A Montevideo auction house hopes to get at least $40,000 for an iPad used by Pope Francis, with the proceeds to be donated to a Catholic high school in the northwestern Uruguayan city of Paysandu.
"There is interest not only in our country," auctioneer Juan Castells told Efe. "Recently, we received calls from around the world. The buzz has been great."
The device to be auctioned on April 14 was given by Pope Francis to Uruguayan priest Gonzalo Aemilius, who visited the Vatican.
The friendship between the two Catholic priests dates to when the future pope, Jorge Bergoglio, was archbishop of Buenos Aires and learned about an educational institution that Aemilius ran in Montevideo.
During Aemilius's visit to the Vatican, Francis gave him his iPad "to do with whatever he considered appropriate," Monica Olivelli, principal of the Liceo Francisco school, told Efe.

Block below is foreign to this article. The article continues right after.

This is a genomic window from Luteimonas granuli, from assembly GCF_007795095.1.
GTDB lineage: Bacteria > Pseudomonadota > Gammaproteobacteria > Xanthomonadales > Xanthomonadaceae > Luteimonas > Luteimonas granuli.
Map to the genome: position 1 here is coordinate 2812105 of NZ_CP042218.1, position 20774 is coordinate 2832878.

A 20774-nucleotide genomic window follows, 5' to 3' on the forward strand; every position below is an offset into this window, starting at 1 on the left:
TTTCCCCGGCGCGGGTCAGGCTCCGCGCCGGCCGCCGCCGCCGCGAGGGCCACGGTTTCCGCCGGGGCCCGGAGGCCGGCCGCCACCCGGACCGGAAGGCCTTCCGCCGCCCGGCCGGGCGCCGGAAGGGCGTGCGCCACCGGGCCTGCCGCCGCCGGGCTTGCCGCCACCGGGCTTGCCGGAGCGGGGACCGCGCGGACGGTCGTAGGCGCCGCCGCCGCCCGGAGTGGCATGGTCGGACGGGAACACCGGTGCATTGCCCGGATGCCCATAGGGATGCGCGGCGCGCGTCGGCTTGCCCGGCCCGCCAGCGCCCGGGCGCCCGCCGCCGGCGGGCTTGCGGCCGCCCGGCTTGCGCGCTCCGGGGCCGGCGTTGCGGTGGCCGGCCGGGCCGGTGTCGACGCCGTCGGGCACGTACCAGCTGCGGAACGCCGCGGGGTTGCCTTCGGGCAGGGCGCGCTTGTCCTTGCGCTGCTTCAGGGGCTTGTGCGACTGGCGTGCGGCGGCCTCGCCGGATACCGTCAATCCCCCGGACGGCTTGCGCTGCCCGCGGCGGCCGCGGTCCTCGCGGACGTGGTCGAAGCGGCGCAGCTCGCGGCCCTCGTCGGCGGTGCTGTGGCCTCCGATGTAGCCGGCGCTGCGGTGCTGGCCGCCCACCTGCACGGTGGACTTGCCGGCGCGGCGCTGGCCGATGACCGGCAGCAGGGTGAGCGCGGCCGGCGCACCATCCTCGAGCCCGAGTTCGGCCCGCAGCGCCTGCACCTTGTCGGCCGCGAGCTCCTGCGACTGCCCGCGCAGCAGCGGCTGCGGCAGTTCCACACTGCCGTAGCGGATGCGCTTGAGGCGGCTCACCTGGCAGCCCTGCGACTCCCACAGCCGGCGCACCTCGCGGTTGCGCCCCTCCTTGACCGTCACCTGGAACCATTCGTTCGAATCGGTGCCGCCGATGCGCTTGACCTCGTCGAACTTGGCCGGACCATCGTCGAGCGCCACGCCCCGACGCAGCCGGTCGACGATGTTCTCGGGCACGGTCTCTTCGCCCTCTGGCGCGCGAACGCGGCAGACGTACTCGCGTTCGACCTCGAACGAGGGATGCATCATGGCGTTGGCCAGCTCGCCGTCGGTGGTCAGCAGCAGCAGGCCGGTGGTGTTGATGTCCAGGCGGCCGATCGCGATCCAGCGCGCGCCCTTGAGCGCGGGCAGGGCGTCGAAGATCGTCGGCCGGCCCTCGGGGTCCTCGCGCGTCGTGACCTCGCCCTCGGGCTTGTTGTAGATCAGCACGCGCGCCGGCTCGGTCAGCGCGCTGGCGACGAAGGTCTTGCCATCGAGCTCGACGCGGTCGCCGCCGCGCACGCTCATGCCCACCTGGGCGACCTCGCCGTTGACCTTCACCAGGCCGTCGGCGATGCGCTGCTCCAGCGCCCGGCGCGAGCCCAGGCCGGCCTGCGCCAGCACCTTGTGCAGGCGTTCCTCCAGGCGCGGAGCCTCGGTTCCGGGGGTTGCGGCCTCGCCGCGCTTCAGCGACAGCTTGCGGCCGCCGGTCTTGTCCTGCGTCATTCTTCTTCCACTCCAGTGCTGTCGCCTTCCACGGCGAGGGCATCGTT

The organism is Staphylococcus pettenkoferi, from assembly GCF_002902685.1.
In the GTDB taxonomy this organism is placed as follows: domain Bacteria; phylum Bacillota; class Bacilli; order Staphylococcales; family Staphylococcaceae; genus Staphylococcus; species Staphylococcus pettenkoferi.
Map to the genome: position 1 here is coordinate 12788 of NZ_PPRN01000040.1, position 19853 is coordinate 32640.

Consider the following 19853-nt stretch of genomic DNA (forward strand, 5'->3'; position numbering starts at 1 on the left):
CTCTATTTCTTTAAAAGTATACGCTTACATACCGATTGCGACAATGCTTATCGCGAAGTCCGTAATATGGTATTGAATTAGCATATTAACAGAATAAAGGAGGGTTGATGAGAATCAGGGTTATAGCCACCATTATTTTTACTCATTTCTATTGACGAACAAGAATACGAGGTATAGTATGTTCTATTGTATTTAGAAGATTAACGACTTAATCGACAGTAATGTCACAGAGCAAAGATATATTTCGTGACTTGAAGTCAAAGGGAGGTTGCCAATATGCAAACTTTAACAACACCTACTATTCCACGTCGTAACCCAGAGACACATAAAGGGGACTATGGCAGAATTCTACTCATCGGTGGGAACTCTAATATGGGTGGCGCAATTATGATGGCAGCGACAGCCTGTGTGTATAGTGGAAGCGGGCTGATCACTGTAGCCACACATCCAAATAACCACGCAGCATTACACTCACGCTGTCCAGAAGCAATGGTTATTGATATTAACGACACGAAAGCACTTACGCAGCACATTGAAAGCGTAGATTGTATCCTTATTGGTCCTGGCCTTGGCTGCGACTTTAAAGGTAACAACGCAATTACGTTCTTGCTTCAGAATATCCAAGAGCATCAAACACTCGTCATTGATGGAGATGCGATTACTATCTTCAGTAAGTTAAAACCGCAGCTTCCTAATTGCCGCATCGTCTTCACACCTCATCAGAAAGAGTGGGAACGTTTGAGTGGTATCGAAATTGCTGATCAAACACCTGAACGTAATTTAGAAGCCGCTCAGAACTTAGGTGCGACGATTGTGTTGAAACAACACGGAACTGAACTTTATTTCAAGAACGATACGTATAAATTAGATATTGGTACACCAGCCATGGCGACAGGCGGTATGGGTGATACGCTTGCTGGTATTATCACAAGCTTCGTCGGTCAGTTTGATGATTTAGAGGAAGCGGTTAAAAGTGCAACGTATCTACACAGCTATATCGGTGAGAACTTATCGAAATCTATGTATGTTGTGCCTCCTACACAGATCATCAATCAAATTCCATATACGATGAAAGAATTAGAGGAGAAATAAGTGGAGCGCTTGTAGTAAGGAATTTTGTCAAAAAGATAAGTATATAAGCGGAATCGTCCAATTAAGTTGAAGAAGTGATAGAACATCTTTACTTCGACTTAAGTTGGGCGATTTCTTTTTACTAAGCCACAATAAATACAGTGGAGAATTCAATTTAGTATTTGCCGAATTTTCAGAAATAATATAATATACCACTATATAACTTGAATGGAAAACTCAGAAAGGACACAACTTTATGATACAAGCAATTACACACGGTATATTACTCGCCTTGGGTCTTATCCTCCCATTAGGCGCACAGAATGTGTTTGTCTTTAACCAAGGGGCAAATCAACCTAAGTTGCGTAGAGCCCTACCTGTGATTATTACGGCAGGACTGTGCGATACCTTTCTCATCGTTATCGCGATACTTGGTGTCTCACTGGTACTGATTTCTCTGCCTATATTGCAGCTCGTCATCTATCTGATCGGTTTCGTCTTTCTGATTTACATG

The new high school, promoted by three Paysandu families and local church authorities, is modeled on the one Aemilius runs in Montevideo and was inaugurated this year.
To help finance the project, Aemilius donated the iPad Francis gave him.
The Liceo Francisco currently has 50 students from low-income families and, according to the institution's promotional materials, it is "an all-day, religious, free and privately run educational center."
"The idea is to add 50 new students each year, in addition to those already enrolled," Olivelli said.
Proceeds from the iPad auction will be used to expand the facility, making room for more students, and to build a multisport center.
The device works and has engraved text that reads "Su Santidad Francisco" and "Vatican Internet service," with the date March 2013, the auction house said.
"This is the iPad the pope was using regularly and, besides, it has a certificate of authenticity from the Vatican itself," Castells said.
The market value of a similar iPad is around $660.
Olivelli calls the sale a "solidarity auction."
The iPad that belonged to Pope Francis will not be sold if the bids do not reach the $40,000 mark, Olivelli said.
The iPad "has sentimental value," Olivelli said, explaining that some people might consider the target price "funny."
"Besides, we had to start from zero to build this project and there is still much to do," she said.